Early voting began across Chicago’s neighborhoods today, with hefty lines winding their way around polling places in the 4th, 5th and 20th wards before they opened at 8:30 a.m. 

First to arrive outside Ray Elementary School, 5631 S. Kimbark Ave., were South Shore residents Yvonne Tuck, 83, and daughter Jennifer Hill. 

Tuck, patiently waiting in her lawn chair, reported to the 5th Ward voting site with Hill around 5:30 a.m. 

“When I tried to register online to do it by mail, it was too late. That’s why we ended up with me bringing her down (here) early,” Hill said, explaining why she chose to cast her vote today. 

Yvonne Tuck and Jennifer Hill

Yvonne Tuck, sitting, and daughter Jennifer Hill were the first to arrive for early voting at the 5th Ward's new voting site at Ray Elementary School, 5631 S. Kimbark Ave.

For senior citizen Tuck, health care was the most pressing concern.  

“Health care services need to improve. You are limited in certain areas, especially where I live, we don't have any medical facilities. We have to come over here to the University of Chicago,” she said. Though she added that she approves of the medical facilities at the U. of C., she also maintained that she would prefer services closer to home. 

The polling began with a delay of a few minutes due to a technical glitch in the machine, and priority was given to those who were present to drop off their sealed ballots.

Meanwhile, the queue extended almost to the end of the block, as one group discussed how some early voters in other states had stood in 10-hour lines to cast ballots. 

Further down the line were South Shore residents Kimberli Pullin and Elaine Jones, and Jessica Sivels and her mother Joan Sivels from Woodlawn. The group arrived promptly at 7 a.m.; despite the cold and gloomy weather on a mid-week morning, they were enthusiastic. All four said that health care was their primary concern this year.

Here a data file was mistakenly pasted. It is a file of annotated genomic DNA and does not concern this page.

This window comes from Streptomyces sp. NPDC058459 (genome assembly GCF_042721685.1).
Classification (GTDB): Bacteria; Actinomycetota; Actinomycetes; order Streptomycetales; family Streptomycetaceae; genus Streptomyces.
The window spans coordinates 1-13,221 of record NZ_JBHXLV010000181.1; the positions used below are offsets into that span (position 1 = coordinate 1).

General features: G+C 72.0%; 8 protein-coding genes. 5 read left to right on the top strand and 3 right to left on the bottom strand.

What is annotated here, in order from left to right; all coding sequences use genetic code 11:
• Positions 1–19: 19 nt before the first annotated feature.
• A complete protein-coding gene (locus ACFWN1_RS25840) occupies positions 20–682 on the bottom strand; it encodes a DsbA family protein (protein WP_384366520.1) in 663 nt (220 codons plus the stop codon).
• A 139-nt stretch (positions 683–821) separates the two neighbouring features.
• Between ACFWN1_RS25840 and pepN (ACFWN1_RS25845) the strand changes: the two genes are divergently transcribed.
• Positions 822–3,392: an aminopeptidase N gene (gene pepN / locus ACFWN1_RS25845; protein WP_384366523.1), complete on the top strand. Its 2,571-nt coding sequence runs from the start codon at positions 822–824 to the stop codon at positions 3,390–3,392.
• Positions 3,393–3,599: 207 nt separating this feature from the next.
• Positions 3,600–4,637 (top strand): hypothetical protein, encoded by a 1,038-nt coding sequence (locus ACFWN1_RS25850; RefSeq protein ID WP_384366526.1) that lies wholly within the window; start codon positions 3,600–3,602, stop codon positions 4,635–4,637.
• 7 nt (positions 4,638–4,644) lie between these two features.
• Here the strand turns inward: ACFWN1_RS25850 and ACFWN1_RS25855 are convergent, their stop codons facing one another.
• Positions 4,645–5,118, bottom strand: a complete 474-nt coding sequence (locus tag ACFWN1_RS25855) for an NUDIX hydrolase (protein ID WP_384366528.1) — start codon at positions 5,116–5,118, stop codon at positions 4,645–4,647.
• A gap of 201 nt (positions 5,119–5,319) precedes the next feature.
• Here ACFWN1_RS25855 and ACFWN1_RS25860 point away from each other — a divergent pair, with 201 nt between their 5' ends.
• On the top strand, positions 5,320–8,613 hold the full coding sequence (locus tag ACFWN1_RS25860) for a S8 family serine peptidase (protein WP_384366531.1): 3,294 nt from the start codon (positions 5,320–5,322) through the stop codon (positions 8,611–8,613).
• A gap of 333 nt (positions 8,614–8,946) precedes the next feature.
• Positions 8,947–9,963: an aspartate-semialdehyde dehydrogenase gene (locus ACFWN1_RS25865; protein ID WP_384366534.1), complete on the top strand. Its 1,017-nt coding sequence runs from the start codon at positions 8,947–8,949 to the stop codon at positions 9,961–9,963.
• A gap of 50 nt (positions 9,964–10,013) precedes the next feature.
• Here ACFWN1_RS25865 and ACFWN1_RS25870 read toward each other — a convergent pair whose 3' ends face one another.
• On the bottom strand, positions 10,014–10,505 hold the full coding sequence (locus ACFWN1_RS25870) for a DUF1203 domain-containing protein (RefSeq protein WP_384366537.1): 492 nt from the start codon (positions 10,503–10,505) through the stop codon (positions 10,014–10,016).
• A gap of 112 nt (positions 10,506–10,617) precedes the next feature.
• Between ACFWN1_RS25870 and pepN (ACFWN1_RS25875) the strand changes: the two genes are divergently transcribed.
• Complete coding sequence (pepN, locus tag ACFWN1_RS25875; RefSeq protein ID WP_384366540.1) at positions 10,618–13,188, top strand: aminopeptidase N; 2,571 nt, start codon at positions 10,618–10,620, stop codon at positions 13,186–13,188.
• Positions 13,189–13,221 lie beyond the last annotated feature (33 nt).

“I just want to do it in person so I know my vote is counted. I don't care how long it takes — I just want to be here in person," Pullin said. 

Although they followed the presidential and vice presidential debates, Pullin found the presidential debate rough — Jones likened it to a “kitty fight”.

“I want somebody who is going to be in office (and) is going to be fair to everyone, not just a specific race. Just love everyone and help everyone out,” she said.

In the 20th Ward, about three dozen people lined up on the concrete outside of John Fiske Elementary School at South 60th Street and Langley Avenue. Raymond Ezekiel and Wilbert Kellogg both said they were there to vote President Donald Trump out of office. 

Raymond Ezekiel

Raymond Ezekiel waits to vote at John Fiske Elementary School, 6020 S. Langley Ave. 

“He lies a lot, he lies a lot,” said Ezekiel, a retired Amtrak employee, who came to vote in person after receiving a mail-in ballot with the wrong voter information. “He lied about the pandemic disease, and people tend to listen to the president.” 

“It’s important to be here to vote. I love Kamala, (especially) after she had that debate with Pence,” said Kellogg, a Woodlawn resident, who added that he also planned to vote for the graduated income tax amendment on the ballot this year. 

In the 4th Ward, Natasha and Anthony Love were at the tail end of another long line at the Dr. Martin Luther King, Jr. Center, 4314 S Cottage Grove Ave, though the married couple didn’t mind much.

Loves

Anthony and Natasha Love